Our gratitude practice may help others as much as ourselves

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We know there are plentiful benefits for the person who practices gratitude...Better sleep, better mood, stronger immune systems, less pain, it goes on and on. So if you are reading the latest neuroscience (or this blog), you know that being grateful is a sound strategy to better health. But do you think the more grateful you are, the more likely you are to be generous to others? A recent study last month looked at this very question.

Individuals were put into two groups and given either gratitude focused journaling (about people or events they were grateful for) or regular journaling about events and people in their lives for three weeks. And those in the gratitude group showed activity on functional MRI brain studies in the areas of the brain connected to pure altruism. They then were more likely to give in the form of donations to charity. 

It was a small study and of short duration but I thought there was an important takeaway here.

Gratitude practice changed brain activity and makes us more likely to care about the state of the world at large.

My hypothesis about this is that there are two big reasons this could happen. For one, when we are thankful for our lives, we are in a better mental state to care about lives around us. Put quite simply, we cannot act or do for others when we have not taken care of ourselves. Our self-care is critical and gratitude can be one of the ways we practice this.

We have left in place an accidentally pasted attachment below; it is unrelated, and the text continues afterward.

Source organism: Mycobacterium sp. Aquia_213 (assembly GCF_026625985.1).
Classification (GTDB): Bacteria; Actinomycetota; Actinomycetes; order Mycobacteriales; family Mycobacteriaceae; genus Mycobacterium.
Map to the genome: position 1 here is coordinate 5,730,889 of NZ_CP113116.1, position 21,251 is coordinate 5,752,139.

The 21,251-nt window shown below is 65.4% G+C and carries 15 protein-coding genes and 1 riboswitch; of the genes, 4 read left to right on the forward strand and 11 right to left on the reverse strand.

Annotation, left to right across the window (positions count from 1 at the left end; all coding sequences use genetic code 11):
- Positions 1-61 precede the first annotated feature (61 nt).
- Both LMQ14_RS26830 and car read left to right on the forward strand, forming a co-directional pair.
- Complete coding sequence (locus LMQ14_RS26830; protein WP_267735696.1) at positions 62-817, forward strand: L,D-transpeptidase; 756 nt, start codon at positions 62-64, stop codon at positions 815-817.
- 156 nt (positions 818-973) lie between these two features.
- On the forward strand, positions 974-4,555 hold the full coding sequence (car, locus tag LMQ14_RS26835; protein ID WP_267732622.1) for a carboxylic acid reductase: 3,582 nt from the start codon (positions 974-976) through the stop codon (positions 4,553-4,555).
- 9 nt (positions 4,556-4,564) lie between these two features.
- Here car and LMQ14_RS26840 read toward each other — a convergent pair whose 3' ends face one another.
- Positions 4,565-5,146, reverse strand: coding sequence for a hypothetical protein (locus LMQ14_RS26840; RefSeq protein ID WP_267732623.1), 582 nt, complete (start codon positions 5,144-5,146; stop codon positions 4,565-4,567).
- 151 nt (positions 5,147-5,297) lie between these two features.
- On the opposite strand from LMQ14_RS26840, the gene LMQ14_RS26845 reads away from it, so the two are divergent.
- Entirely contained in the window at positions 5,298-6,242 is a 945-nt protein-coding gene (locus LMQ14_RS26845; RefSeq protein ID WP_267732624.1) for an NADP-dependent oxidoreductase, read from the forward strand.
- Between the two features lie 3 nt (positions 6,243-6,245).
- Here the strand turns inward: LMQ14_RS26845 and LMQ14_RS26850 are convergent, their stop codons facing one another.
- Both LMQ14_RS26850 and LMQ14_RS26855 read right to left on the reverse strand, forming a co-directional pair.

When we care for ourselves, we can better care for the world. 

And secondly, when we are present to our gratitude for the people or events in our lives, we then connect to ourselves and the world around us in more powerful ways. When we are more connected, we can open our heart to compassion more easily. One of the most powerful neuroscience elements of compassion is to see the humanness in others and then be able to have empathy. Think how this can flow easier if you are looking for gratitude in your present life? 

When we connect to the world around us, we are more likely to feel compassion.
 

Of course, one could argue there need to be more studies and I am hopeful there will be. But for such a non-toxic intervention, I would encourage you to not wait for the studies. See for yourself if regular gratitude practice makes you more willing to give to others. We know that individuals who give to others, financially or in service, can feel mood benefits. So this could be a double win for those who give and those who receive!

Live (and give) well,

Tanmeet

 

 

Tanmeet SethiComment